Got a thought-provoking note from a friend who is a brilliant attorney and passionate Nets fan, though he is not a criminal defense lawyer. About the Andray Blatche situation he wrote:
We obviously don't know nearly enough to render ethical or legal judgment -- what was his relationship to the other guys? what did he know about what they were up to and whether in fact the victim was drugged? (assuming she was a victim, which I am inclined to ).
But we (and they) don't know nearly enough to absolve him either. Under anything but the best case scenario, what he did was ethically repugnant, and he could well be in legal jeopardy too, whether or not he was one of the assailants.
There's no legal duty to prevent (or report) crime, and it's not against the law to have a crime committed in one's hotel room, but people who knowingly provide the means for crimes to be committed (drugs, hotel rooms, cameras) can surely be prosecuted as accessories -- or at least threatened with prosecution and made to testify against the (even more) bad guys.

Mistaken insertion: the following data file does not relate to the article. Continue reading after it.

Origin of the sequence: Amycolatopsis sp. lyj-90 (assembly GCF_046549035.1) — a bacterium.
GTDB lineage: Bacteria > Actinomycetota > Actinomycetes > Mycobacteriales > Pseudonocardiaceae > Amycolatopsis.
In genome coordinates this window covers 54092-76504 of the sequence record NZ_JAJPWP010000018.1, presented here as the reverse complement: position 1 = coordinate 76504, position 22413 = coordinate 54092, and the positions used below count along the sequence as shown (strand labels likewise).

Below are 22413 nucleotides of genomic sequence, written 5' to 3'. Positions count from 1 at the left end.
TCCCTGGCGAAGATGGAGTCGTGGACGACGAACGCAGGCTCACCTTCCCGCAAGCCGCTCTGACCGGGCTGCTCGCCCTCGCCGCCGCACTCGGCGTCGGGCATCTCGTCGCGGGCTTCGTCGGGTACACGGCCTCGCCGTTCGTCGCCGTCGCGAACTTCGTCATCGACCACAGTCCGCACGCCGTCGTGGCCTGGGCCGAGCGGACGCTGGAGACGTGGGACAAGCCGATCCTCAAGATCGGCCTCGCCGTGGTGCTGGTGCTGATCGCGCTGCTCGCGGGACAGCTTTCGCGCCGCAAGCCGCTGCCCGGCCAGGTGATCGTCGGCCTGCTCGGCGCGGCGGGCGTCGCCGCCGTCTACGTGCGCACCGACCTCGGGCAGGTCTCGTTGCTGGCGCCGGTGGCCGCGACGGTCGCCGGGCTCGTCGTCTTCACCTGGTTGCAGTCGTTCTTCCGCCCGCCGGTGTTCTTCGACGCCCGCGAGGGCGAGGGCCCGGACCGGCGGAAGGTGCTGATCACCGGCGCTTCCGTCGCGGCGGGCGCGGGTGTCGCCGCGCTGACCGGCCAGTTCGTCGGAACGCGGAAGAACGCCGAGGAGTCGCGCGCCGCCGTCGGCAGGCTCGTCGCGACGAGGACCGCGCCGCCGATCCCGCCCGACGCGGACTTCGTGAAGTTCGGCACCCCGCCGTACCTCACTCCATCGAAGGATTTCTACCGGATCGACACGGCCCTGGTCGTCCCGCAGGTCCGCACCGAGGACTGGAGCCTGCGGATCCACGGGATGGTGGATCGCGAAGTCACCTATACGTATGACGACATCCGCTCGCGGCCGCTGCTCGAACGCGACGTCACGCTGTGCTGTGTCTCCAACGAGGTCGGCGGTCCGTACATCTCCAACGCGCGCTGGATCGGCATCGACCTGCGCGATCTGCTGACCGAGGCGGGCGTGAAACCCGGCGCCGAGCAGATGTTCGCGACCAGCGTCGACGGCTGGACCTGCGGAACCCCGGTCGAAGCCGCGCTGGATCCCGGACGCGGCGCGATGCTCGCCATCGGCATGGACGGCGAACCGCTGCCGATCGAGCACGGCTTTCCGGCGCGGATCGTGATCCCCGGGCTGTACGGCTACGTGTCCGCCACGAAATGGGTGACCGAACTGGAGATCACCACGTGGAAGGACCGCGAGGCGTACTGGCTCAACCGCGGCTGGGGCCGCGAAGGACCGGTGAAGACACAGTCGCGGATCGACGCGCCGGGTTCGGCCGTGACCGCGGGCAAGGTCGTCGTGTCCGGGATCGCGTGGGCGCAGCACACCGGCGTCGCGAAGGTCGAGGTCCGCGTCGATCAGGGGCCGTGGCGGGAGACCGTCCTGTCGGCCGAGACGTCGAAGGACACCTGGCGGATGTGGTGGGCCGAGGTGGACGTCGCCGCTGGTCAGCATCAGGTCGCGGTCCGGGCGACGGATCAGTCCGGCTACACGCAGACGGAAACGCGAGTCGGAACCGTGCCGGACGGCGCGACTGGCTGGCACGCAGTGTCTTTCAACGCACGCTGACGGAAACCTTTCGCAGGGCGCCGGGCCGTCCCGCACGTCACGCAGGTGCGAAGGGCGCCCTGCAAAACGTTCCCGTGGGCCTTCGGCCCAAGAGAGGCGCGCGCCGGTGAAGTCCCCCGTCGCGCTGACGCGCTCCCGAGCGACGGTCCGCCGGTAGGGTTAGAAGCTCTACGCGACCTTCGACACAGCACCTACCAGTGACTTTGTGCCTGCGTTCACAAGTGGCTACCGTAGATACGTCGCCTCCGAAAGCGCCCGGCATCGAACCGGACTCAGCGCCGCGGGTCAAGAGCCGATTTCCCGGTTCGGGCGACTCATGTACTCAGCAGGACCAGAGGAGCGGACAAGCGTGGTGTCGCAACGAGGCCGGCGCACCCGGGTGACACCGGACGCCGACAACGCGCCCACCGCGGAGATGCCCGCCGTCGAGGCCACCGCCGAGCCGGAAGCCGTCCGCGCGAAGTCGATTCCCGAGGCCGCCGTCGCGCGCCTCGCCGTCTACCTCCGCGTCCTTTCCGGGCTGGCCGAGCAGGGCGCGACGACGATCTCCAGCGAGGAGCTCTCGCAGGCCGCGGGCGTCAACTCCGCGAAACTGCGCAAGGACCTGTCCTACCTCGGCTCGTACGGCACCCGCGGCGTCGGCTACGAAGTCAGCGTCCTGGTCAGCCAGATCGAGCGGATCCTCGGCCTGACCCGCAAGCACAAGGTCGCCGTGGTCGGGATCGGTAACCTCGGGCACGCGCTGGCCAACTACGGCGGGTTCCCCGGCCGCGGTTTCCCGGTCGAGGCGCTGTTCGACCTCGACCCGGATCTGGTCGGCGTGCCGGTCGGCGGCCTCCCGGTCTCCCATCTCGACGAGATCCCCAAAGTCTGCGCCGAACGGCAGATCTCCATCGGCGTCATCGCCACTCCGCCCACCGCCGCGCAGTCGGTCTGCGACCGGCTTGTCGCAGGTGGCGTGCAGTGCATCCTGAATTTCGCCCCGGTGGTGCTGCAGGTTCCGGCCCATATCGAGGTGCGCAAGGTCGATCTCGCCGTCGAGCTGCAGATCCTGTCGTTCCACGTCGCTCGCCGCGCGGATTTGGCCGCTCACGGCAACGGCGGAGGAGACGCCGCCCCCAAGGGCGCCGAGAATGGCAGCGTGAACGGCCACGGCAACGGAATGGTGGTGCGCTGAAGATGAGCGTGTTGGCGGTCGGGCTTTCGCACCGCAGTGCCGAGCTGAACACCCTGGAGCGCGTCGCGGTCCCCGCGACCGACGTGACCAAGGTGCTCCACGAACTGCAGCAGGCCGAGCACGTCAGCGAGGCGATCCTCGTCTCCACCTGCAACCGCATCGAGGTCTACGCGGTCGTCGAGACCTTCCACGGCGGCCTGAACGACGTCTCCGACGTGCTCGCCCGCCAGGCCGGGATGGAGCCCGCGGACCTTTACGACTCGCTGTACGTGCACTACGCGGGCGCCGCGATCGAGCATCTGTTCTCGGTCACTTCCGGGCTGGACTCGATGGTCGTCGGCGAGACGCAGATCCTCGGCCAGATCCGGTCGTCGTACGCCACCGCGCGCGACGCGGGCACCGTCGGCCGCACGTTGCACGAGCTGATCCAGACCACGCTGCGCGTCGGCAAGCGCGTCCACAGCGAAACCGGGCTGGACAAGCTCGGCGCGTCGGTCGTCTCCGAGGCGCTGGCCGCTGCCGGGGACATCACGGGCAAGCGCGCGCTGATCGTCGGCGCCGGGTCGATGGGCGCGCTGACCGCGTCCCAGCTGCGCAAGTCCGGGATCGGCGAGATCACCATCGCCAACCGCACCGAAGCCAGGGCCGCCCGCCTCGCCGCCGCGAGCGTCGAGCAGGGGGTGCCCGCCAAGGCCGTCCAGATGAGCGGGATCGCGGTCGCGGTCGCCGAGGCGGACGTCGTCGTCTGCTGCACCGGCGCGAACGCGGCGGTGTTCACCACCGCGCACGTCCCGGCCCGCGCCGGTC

It doesn't surprise me that they didn't arrest him on the spot -- they knew for sure he wasn't the assailant and they know where to find him if they need him; but I think the case (and the fall-out from incident) are far from over.
It's all very sad.
In other words, just because Blatche was absolved of the crime of rape, it doesn't mean he's out of the woods ethically or even legally. As a legal matter, he's innocent until proven guilty, of course, but we dont have enough information yet to know whether he did something wrong.